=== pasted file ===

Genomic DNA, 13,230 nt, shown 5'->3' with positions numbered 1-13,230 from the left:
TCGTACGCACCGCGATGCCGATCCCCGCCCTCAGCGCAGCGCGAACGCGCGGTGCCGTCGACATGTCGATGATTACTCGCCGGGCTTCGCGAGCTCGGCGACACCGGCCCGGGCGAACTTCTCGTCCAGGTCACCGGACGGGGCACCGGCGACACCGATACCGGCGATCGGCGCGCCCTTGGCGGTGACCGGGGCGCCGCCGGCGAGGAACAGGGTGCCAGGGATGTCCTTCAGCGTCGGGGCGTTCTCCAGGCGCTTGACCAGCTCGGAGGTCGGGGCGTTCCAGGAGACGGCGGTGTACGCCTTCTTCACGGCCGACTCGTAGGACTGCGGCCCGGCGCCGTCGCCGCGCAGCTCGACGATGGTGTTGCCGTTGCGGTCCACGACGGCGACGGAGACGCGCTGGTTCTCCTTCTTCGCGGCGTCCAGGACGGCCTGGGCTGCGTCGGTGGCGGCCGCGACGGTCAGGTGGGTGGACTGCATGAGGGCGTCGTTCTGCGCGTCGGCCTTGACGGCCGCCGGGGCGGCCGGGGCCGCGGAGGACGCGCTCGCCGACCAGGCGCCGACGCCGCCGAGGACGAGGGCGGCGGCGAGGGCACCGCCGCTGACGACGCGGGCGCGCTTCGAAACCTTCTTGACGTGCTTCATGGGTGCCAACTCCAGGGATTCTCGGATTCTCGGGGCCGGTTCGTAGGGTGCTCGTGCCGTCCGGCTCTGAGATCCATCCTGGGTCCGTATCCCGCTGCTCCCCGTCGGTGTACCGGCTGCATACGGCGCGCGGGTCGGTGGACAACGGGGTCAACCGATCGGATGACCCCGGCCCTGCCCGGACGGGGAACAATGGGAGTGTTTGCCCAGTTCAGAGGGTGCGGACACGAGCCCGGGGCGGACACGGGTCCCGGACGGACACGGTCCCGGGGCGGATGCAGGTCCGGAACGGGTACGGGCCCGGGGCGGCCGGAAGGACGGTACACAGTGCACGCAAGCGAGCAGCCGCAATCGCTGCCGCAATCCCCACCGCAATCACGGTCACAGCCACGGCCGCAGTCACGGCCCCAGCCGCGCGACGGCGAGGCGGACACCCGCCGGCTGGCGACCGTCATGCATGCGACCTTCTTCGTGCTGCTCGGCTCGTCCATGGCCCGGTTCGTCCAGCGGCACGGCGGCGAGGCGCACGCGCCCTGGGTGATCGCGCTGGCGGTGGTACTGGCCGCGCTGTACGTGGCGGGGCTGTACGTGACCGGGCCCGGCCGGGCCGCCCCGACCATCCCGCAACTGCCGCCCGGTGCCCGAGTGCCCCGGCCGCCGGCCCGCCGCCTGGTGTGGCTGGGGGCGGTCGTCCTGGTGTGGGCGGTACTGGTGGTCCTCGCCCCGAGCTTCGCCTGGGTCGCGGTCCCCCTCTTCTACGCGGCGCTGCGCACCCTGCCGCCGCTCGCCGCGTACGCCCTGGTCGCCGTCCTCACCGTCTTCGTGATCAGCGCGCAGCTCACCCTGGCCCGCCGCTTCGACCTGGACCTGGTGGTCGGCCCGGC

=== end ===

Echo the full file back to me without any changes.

Genomic DNA, 13,230 nt, shown 5'->3' with positions numbered 1-13,230 from the left:
TCGTACGCACCGCGATGCCGATCCCCGCCCTCAGCGCAGCGCGAACGCGCGGTGCCGTCGACATGTCGATGATTACTCGCCGGGCTTCGCGAGCTCGGCGACACCGGCCCGGGCGAACTTCTCGTCCAGGTCACCGGACGGGGCACCGGCGACACCGATACCGGCGATCGGCGCGCCCTTGGCGGTGACCGGGGCGCCGCCGGCGAGGAACAGGGTGCCAGGGATGTCCTTCAGCGTCGGGGCGTTCTCCAGGCGCTTGACCAGCTCGGAGGTCGGGGCGTTCCAGGAGACGGCGGTGTACGCCTTCTTCACGGCCGACTCGTAGGACTGCGGCCCGGCGCCGTCGCCGCGCAGCTCGACGATGGTGTTGCCGTTGCGGTCCACGACGGCGACGGAGACGCGCTGGTTCTCCTTCTTCGCGGCGTCCAGGACGGCCTGGGCTGCGTCGGTGGCGGCCGCGACGGTCAGGTGGGTGGACTGCATGAGGGCGTCGTTCTGCGCGTCGGCCTTGACGGCCGCCGGGGCGGCCGGGGCCGCGGAGGACGCGCTCGCCGACCAGGCGCCGACGCCGCCGAGGACGAGGGCGGCGGCGAGGGCACCGCCGCTGACGACGCGGGCGCGCTTCGAAACCTTCTTGACGTGCTTCATGGGTGCCAACTCCAGGGATTCTCGGATTCTCGGGGCCGGTTCGTAGGGTGCTCGTGCCGTCCGGCTCTGAGATCCATCCTGGGTCCGTATCCCGCTGCTCCCCGTCGGTGTACCGGCTGCATACGGCGCGCGGGTCGGTGGACAACGGGGTCAACCGATCGGATGACCCCGGCCCTGCCCGGACGGGGAACAATGGGAGTGTTTGCCCAGTTCAGAGGGTGCGGACACGAGCCCGGGGCGGACACGGGTCCCGGACGGACACGGTCCCGGGGCGGATGCAGGTCCGGAACGGGTACGGGCCCGGGGCGGCCGGAAGGACGGTACACAGTGCACGCAAGCGAGCAGCCGCAATCGCTGCCGCAATCCCCACCGCAATCACGGTCACAGCCACGGCCGCAGTCACGGCCCCAGCCGCGCGACGGCGAGGCGGACACCCGCCGGCTGGCGACCGTCATGCATGCGACCTTCTTCGTGCTGCTCGGCTCGTCCATGGCCCGGTTCGTCCAGCGGCACGGCGGCGAGGCGCACGCGCCCTGGGTGATCGCGCTGGCGGTGGTACTGGCCGCGCTGTACGTGGCGGGGCTGTACGTGACCGGGCCCGGCCGGGCCGCCCCGACCATCCCGCAACTGCCGCCCGGTGCCCGAGTGCCCCGGCCGCCGGCCCGCCGCCTGGTGTGGCTGGGGGCGGTCGTCCTGGTGTGGGCGGTACTGGTGGTCCTCGCCCCGAGCTTCGCCTGGGTCGCGGTCCCCCTCTTCTACGCGGCGCTGCGCACCCTGCCGCCGCTCGCCGCGTACGCCCTGGTCGCCGTCCTCACCGTCTTCGTGATCAGCGCGCAGCTCACCCTGGCCCGCCGCTTCGACCTGGACCTGGTGGTCGGCCCGGC